The earliest Canadian work by Thielcke that has yet surfaced is a shoulder-length pencil sketch of a young woman from the year 1835. It is probably correctly titled The Maid of Athens (fig. 3). (29) The following year yielded the remarkable portrait of an unidentified woman and child now at the National Gallery of Canada (fig. 1), the earliest of Thielcke's Canadian paintings that still survives. (30) It is inscribed on the back of the canvas in a manner that was almost customary for Thielcke: Hy. D. Thielcke Pinxit. 1836 Quebec. / Historical Portrait Painter to H. R. H. The late Duchess of York (fig. 4). The history of this double portrait is obscure, except for its having been handed down in the Lindsay family, descendants of William Burns Lindsay of Quebec City. Just how the sitters may be related to him is unknown.

The principal figure portrayed here is a youngish woman, possibly in her late twenties or early thirties, who is posed on a settee. Her right arm gently embraces a small child, who sits raised up beside her on a white fur covering that extends behind the mother to the right side of the picture. The woman is depicted three-quarters length in a black satin gown with décolletage and short puffed sleeves within wide ribboned over-sleeves of a delicately patterned gauze. Her face is enframed by brown corkscrew curls. The child wears a red dress or long tunic, and raises a pink (a Dianthus) to the woman's face in a gesture beckoning her to sniff a sweet fragrance. (31)

A crimson drapery screens the portrait group from behind and an exquisite landscape passage opens on the right. The landscape is of Northern aspect and is treated with sfumato effects, the distant hills being thinly obscured in the dense clouds of a partially overcast sky. This scenery, with its blue, green, and yellow-orange, provides a pleasing relief to what would otherwise be a monotonous bicolour palette of reds and black combined with darkish, almost colourless, tonalities.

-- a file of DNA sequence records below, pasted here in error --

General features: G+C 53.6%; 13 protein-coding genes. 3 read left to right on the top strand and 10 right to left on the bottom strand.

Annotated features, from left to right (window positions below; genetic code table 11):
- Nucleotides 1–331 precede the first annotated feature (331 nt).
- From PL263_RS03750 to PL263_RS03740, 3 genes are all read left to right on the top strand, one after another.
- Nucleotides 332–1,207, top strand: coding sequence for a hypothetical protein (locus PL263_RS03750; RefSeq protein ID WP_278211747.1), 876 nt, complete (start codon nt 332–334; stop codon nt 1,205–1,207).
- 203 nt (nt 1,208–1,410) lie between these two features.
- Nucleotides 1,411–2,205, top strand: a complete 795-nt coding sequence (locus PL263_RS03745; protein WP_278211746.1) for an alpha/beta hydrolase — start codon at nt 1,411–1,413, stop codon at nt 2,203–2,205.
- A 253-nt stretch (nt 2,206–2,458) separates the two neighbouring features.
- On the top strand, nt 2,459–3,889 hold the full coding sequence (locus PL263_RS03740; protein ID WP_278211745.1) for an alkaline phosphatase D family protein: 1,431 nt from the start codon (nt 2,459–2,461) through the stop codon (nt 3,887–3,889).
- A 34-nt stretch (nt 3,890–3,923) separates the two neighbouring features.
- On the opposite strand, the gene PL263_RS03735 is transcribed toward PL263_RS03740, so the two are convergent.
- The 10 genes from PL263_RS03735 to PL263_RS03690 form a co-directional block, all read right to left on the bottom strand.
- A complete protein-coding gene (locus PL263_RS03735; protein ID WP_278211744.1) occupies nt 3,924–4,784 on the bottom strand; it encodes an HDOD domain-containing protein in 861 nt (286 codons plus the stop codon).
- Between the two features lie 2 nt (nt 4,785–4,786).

The woman's face, while a portrait, answers to a standard of beauty that was favoured by fashionable women of the time. Her features seem somewhat idealized, and a similar hint of speciousness is traceable elsewhere in the depiction. Elegance and gentility are accentuated in this rather ostentatious display of wealth and the latest high fashion, with its conspicuously placed jewellery and the dominant spread of rich and varied fabrics. Yet the aspect of show is mitigated by an enchanting informality in the overall conception.

The character of the painting is quite English, with nothing to suggest a colonial origin. More particularly, it is of a cast associated with a group of middling portraitists working under the spell of Sir Thomas Lawrence, yet of distinctly finite pictorial imagination, who were active in the decade from about 1825. Such portraits are sometimes, for lack of a name, erroneously ascribed to George Henry Harlow (1787-1819), a more talented and earlier follower of Lawrence.

This group portrait is of immense value for understanding Thielcke's art. Beyond question, it is the masterwork of his known oeuvre and clearly establishes him as an artist of consequential talents, by colonial standards - something that had not really been apprehended before the painting's discovery .With regard to quality, the work marks Thielcke as a strong rival to Plamondon during the 1830s, though Plamondon was then undoubtedly the most sought after portraitist in Lower Canada, patronized by both English- and French-speaking clientele.